“The Equality Act is clear in principle in setting out what constitutes discrimination in law. Nevertheless, discriminatory dress codes remain commonplace in some sectors of the economy.”

· Increasing awareness

“It is clear that many employees do not feel able to challenge the dress codes they are required to follow, even when they suspect that they may be unlawful. We therefore recommend that the Government develop an awareness campaign to help workers to understand how they can make formal complaints and bring claims if they believe that they are subject to discriminatory treatment at work, including potentially discriminatory dress codes.”

“It is clear to us that, in many cases, employers who impose dress codes on their workers simply are not asking themselves what legal obligations they might have to protect their employees’ health and wellbeing and to avoid discrimination against their employees, because they are not recognising the potential harm which their dress codes might cause. The Government Equalities Office should work with Acas and the Health and Safety Executive to ensure that detailed guidance for employers is published, to help them to understand how discrimination law and health and safety law apply to workplace dress codes.”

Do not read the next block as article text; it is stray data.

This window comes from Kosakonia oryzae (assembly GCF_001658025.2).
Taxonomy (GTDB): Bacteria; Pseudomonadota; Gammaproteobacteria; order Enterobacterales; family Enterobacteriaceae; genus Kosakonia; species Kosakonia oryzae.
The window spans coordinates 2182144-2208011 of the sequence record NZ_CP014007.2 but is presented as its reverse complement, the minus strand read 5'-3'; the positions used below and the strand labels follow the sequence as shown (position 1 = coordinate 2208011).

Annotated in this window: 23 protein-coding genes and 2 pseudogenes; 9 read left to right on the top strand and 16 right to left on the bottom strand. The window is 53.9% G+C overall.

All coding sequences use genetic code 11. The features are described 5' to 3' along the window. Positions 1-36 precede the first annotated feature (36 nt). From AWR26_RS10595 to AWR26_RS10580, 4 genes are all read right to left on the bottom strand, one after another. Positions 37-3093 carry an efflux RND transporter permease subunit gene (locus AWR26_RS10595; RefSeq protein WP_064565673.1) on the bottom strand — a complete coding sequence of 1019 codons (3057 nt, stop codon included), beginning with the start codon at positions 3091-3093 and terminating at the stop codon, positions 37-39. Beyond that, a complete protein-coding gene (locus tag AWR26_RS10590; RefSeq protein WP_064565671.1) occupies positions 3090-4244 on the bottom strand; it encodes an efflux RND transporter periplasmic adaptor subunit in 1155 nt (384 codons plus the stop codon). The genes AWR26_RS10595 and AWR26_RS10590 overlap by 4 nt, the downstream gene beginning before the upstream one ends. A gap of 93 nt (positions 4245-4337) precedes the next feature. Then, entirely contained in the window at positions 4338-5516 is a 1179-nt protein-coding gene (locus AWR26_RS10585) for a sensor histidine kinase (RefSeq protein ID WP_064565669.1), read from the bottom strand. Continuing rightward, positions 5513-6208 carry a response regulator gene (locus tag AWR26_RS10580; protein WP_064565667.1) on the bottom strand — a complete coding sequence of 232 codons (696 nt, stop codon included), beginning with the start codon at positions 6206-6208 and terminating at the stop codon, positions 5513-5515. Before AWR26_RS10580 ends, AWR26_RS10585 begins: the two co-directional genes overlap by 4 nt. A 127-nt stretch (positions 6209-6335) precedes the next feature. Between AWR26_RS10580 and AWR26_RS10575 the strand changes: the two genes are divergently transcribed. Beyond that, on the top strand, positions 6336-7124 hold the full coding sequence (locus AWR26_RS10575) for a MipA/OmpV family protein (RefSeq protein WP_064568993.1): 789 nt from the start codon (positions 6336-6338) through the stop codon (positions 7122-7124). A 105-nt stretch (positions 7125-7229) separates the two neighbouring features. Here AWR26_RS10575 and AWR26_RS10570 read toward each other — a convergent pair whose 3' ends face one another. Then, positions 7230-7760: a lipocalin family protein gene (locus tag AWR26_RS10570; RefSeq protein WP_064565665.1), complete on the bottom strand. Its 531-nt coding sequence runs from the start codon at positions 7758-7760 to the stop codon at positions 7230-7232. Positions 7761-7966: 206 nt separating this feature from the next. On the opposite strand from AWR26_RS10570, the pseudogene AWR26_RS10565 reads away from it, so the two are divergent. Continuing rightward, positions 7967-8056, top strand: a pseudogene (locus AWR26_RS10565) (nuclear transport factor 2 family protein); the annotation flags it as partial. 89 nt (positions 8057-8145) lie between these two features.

· Enforcing the law

“It is clear that there are not currently enough disincentives to prevent employers breaching the law. […] The Government must substantially increase the financial penalties for employers found by employment tribunals to have breached the law. Penalties should be set at such a level as to ensure that employees are not deterred from bringing claims, and to deter employers from breaching the legislation.”

The petition make it illegal for a company to require women to wear high heels at work now has over 152,000 signatures, and will be debated in Parliament on Monday 6 March.

Helen Jones MP, Chair of the Petitions Committee, said:

“It’s not enough for the law to be clear in principle—it must also work in practice. The Government has said that the way that Nicola Thorp was treated by her employer is against the law, but that didn’t stop her being sent home from work without pay.